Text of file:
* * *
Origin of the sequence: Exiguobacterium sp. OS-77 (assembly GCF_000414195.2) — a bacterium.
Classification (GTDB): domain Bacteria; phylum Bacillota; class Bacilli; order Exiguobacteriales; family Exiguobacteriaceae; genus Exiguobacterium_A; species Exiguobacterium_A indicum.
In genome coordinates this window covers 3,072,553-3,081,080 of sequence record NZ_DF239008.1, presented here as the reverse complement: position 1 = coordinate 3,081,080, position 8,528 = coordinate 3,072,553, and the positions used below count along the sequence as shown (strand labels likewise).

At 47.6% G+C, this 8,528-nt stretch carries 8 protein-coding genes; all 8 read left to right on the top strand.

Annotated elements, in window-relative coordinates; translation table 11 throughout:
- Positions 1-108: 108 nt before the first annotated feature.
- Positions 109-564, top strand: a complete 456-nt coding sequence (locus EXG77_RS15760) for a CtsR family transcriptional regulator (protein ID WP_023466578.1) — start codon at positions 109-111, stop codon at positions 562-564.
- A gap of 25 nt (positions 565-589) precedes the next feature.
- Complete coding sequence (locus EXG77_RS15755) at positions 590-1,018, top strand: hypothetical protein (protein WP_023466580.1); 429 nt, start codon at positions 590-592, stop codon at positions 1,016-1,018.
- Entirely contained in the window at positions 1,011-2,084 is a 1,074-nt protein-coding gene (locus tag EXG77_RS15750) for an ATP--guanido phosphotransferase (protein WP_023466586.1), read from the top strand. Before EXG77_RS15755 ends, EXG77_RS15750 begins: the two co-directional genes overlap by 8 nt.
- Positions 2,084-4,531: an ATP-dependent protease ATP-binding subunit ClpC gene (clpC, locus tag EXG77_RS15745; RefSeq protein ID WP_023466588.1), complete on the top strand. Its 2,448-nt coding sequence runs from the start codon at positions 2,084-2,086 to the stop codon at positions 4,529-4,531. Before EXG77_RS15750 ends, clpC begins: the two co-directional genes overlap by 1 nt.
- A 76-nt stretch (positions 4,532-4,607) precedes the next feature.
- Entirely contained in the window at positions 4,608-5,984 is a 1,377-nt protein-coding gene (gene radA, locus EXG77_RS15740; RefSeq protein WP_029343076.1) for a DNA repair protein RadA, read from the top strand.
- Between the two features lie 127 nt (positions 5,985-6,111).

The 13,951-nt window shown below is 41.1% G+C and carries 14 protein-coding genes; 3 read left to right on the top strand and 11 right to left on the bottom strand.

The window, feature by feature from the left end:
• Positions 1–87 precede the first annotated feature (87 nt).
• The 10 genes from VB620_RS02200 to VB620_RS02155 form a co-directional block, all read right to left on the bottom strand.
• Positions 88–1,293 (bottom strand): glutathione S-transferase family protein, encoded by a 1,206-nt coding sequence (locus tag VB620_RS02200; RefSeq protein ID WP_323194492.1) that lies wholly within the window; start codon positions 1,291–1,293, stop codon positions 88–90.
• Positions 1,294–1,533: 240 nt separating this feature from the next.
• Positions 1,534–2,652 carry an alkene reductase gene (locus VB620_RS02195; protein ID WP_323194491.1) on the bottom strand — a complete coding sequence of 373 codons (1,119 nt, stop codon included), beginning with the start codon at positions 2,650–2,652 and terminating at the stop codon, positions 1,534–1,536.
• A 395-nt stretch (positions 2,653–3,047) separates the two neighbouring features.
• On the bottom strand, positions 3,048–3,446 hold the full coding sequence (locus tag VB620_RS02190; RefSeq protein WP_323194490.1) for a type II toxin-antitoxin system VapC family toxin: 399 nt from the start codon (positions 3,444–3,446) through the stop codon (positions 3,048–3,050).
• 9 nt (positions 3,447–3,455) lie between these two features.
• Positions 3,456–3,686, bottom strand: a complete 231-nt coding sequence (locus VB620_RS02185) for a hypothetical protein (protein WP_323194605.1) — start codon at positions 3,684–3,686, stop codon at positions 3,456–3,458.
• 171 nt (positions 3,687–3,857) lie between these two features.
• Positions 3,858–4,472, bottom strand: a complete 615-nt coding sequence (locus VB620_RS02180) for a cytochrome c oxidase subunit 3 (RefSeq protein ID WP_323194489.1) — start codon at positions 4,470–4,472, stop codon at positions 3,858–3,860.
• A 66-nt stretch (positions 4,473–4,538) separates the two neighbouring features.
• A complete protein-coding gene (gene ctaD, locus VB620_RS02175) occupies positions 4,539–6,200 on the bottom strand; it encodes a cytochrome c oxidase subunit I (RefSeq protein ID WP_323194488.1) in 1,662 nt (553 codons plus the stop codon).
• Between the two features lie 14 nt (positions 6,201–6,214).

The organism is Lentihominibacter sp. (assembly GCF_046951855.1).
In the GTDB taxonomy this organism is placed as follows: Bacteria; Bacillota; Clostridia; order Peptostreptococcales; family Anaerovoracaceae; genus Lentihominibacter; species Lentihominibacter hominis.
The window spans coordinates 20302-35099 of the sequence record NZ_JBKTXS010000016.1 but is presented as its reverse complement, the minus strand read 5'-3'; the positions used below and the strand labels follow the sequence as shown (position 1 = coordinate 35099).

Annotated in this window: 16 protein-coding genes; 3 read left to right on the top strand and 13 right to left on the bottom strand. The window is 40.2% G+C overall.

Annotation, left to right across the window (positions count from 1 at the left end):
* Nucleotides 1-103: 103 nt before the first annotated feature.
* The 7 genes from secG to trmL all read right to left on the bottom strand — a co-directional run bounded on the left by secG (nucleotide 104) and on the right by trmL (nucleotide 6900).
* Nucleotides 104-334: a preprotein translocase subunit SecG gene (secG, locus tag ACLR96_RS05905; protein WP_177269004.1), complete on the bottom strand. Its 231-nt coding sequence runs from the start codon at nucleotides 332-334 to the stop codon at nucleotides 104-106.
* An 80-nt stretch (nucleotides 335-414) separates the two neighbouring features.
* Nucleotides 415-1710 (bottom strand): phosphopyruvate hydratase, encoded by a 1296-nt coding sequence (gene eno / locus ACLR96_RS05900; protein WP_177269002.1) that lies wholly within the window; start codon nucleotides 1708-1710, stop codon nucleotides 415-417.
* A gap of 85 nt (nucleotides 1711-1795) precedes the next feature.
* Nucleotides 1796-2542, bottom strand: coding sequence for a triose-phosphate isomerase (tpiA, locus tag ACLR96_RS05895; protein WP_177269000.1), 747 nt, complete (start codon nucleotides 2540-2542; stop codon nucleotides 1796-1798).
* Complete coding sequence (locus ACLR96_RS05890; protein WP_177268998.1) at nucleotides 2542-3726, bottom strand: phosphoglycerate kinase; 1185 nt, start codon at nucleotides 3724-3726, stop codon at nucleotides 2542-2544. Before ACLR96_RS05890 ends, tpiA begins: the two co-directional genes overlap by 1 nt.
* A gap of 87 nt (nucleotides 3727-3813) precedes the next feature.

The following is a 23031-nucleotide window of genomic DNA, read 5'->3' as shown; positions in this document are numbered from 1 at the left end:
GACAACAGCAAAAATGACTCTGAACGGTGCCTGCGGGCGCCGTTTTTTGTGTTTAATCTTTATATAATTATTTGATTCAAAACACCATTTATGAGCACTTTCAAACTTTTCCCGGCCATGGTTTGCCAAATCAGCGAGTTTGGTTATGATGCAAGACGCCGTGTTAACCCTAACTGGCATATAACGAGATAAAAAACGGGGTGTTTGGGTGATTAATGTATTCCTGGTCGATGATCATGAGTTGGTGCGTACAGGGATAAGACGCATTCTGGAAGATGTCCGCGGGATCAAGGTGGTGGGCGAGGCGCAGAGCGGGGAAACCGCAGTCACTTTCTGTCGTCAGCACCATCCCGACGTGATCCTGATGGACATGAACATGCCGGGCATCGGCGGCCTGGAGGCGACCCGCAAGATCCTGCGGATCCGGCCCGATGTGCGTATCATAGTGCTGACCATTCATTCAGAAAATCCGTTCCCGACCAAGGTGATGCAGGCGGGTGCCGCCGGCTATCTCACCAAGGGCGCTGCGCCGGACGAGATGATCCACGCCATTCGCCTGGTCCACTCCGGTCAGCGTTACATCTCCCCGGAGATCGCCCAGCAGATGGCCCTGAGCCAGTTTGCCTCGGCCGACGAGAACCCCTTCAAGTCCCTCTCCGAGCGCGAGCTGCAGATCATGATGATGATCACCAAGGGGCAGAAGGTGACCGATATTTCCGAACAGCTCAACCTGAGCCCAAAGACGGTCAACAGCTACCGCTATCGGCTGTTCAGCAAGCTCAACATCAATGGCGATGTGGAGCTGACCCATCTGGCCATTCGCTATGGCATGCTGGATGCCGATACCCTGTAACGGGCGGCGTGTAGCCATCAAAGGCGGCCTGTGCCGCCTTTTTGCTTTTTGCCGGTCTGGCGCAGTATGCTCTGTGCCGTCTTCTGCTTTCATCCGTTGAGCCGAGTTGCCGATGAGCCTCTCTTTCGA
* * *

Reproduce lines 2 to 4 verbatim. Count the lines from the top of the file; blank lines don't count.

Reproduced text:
Classification (GTDB): domain Bacteria; phylum Bacillota; class Bacilli; order Exiguobacteriales; family Exiguobacteriaceae; genus Exiguobacterium_A; species Exiguobacterium_A indicum.
In genome coordinates this window covers 3,072,553-3,081,080 of sequence record NZ_DF239008.1, presented here as the reverse complement: position 1 = coordinate 3,081,080, position 8,528 = coordinate 3,072,553, and the positions used below count along the sequence as shown (strand labels likewise).

At 47.6% G+C, this 8,528-nt stretch carries 8 protein-coding genes; all 8 read left to right on the top strand.